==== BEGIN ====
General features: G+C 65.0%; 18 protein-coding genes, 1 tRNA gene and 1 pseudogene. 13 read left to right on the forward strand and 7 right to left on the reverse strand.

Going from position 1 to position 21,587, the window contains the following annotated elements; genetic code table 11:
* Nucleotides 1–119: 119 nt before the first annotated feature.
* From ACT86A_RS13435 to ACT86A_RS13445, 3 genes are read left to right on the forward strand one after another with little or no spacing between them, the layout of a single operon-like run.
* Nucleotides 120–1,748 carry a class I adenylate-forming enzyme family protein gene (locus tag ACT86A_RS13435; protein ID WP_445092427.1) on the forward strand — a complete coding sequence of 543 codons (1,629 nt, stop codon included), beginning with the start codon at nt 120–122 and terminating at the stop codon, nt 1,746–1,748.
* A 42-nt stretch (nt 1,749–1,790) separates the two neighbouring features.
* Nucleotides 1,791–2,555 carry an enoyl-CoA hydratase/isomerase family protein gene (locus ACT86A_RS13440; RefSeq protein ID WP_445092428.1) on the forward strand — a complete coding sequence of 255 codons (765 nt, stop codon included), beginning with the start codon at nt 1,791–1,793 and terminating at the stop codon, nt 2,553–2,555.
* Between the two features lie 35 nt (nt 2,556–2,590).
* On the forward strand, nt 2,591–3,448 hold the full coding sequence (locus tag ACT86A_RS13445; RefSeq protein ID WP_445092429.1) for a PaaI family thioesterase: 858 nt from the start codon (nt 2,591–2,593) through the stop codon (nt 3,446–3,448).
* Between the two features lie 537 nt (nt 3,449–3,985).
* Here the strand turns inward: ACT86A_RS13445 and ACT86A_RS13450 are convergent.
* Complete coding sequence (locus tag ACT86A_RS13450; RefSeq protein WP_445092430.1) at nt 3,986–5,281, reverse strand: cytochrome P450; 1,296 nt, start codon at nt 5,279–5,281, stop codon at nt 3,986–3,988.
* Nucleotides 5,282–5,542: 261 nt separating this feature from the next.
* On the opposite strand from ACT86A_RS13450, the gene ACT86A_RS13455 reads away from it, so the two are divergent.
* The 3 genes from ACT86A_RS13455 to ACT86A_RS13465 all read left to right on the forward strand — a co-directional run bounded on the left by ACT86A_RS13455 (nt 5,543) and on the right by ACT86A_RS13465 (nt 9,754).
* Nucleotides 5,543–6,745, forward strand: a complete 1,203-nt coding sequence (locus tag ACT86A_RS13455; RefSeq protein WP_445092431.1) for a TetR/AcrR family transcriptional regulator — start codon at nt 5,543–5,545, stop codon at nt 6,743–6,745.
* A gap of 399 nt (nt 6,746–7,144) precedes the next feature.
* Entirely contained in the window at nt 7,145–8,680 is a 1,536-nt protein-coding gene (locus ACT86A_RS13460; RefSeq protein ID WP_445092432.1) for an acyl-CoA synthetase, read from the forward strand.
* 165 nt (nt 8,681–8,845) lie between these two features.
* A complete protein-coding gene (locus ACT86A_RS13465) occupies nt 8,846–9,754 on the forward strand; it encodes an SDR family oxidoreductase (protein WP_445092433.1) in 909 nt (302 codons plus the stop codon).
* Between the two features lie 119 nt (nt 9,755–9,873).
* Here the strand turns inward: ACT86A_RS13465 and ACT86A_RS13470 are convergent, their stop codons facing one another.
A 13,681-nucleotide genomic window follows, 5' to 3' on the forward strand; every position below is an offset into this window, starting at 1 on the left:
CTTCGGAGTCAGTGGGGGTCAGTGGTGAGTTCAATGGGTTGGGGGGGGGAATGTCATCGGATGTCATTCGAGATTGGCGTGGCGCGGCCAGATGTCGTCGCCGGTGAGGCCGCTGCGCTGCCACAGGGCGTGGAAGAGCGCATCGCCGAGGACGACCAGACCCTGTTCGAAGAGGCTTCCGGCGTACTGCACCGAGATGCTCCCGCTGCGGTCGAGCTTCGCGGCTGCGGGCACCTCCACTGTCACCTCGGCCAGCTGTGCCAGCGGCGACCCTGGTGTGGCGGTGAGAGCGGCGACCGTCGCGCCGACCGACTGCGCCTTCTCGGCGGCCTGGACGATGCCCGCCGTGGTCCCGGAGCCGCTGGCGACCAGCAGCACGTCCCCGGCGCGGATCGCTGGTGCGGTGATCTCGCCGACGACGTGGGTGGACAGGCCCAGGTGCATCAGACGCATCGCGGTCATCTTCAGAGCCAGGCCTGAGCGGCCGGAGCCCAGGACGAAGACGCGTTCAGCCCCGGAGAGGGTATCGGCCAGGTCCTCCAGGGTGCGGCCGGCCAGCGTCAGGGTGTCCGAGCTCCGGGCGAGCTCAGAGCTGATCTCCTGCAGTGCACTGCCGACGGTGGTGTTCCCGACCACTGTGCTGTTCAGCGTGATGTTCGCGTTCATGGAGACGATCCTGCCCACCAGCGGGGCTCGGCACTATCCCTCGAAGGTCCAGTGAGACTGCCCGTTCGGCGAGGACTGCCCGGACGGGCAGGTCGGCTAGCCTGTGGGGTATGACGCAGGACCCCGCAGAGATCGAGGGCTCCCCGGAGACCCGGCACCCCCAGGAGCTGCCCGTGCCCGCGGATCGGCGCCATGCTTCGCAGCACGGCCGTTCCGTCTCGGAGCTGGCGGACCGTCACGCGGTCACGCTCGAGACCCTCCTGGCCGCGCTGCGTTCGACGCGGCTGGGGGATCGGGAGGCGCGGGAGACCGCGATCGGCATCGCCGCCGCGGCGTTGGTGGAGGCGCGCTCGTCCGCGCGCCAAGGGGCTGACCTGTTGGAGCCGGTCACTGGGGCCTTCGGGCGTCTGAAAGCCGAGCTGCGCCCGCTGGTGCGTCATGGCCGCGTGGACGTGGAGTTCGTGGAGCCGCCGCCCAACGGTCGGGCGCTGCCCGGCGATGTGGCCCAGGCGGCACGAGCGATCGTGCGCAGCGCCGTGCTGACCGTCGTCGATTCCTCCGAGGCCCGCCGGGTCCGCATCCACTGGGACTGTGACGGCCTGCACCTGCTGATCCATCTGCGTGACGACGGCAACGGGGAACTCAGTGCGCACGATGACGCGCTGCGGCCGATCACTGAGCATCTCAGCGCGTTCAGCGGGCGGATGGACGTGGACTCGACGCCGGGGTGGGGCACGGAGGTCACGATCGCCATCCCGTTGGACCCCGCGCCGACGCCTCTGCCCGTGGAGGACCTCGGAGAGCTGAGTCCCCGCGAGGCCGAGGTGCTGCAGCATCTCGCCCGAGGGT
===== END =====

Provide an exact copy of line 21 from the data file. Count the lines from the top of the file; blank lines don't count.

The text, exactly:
* Between the two features lie 119 nt (nt 9,755–9,873).